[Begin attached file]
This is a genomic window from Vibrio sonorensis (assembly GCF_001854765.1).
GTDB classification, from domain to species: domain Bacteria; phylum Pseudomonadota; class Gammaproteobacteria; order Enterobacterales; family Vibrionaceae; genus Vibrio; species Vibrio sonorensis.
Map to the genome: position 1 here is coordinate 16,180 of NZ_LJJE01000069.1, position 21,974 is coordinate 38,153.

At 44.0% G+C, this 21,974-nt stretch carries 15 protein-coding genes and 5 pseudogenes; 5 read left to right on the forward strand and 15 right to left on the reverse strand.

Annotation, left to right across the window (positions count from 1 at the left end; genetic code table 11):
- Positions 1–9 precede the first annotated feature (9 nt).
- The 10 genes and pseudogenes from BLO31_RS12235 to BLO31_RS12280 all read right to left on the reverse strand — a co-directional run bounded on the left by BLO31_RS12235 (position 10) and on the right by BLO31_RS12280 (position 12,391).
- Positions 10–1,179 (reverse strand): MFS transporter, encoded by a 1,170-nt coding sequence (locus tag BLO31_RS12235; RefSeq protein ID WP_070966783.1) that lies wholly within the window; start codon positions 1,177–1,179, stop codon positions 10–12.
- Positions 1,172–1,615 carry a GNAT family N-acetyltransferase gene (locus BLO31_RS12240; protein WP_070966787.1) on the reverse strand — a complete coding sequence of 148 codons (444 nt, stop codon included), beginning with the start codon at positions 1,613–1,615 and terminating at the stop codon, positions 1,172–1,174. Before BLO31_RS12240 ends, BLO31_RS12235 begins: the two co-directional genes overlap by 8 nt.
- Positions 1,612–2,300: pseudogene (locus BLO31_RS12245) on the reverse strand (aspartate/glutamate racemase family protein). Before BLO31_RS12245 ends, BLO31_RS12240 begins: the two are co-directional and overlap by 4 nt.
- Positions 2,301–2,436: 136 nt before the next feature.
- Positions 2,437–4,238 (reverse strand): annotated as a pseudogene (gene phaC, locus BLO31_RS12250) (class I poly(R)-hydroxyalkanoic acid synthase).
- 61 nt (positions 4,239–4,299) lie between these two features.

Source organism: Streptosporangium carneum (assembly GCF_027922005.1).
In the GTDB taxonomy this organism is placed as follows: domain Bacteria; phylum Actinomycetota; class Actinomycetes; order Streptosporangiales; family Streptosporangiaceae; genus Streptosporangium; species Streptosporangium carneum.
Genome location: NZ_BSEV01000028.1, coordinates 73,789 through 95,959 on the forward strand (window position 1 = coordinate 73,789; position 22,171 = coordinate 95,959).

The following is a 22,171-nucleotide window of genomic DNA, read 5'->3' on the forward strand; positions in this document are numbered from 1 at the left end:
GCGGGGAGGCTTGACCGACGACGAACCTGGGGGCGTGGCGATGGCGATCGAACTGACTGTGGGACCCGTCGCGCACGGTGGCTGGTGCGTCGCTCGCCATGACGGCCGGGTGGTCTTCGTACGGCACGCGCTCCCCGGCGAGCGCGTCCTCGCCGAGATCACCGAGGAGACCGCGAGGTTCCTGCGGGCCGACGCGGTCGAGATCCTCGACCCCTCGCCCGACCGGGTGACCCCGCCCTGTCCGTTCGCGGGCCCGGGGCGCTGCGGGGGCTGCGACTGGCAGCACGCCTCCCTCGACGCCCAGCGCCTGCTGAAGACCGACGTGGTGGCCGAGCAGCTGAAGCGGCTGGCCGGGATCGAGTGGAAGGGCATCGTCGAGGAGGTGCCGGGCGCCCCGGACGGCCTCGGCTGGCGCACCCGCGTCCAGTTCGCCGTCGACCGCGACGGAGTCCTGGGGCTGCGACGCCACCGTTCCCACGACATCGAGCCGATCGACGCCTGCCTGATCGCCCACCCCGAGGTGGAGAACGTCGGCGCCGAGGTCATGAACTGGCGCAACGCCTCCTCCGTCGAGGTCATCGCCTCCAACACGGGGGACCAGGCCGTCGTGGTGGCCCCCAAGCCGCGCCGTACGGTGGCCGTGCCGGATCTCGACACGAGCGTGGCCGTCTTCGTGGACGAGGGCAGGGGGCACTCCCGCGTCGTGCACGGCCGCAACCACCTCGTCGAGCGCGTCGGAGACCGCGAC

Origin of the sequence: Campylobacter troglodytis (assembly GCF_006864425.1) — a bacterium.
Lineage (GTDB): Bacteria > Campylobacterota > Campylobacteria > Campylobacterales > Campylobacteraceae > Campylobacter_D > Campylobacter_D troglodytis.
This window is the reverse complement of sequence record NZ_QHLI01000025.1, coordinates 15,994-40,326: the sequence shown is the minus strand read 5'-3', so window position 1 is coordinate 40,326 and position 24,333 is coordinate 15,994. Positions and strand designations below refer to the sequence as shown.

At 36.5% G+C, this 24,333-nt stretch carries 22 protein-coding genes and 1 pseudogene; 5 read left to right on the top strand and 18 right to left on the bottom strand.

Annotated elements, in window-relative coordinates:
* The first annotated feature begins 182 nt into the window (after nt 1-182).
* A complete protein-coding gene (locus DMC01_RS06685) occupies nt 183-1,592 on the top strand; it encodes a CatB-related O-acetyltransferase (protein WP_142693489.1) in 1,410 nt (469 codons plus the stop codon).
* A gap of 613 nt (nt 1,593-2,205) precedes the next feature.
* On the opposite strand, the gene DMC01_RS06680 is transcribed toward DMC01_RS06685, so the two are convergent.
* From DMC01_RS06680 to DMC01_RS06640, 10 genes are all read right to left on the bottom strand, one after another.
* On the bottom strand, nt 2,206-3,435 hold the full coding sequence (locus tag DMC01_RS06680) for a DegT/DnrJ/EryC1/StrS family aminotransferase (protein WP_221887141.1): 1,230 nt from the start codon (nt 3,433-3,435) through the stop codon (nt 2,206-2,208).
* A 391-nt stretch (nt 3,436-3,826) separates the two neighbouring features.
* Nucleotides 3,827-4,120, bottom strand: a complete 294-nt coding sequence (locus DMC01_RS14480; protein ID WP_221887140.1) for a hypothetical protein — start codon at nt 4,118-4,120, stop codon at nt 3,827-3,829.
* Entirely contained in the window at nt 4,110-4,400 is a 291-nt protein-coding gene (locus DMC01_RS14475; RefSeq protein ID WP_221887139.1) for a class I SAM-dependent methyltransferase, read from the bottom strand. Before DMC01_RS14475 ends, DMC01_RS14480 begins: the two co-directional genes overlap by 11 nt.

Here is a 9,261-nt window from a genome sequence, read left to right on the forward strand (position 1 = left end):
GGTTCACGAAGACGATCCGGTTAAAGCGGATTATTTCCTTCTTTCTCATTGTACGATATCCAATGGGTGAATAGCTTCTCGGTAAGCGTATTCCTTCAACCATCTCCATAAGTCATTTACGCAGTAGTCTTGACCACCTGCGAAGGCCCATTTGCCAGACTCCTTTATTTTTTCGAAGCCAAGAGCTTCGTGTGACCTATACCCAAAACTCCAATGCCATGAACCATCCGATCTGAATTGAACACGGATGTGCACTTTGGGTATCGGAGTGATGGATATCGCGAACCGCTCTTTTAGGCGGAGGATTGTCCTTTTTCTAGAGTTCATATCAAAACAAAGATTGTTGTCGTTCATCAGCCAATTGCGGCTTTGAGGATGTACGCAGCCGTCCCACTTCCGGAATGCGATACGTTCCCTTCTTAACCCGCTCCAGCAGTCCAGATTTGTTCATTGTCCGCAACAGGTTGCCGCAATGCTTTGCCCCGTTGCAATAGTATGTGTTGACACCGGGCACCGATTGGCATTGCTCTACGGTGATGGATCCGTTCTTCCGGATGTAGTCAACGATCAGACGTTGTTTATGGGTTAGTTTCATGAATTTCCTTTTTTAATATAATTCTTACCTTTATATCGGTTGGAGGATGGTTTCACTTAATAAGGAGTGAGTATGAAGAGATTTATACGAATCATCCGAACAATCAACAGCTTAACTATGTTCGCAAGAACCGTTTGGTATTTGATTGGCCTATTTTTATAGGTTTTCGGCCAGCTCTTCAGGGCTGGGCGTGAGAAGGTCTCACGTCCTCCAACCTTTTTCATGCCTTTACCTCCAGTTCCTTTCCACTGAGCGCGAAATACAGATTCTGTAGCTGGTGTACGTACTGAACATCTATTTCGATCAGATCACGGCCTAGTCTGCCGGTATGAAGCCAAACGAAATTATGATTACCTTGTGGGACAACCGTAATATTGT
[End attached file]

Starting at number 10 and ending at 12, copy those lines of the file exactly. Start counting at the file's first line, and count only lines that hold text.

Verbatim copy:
- Positions 1,612–2,300: pseudogene (locus BLO31_RS12245) on the reverse strand (aspartate/glutamate racemase family protein). Before BLO31_RS12245 ends, BLO31_RS12240 begins: the two are co-directional and overlap by 4 nt.
- Positions 2,301–2,436: 136 nt before the next feature.
- Positions 2,437–4,238 (reverse strand): annotated as a pseudogene (gene phaC, locus BLO31_RS12250) (class I poly(R)-hydroxyalkanoic acid synthase).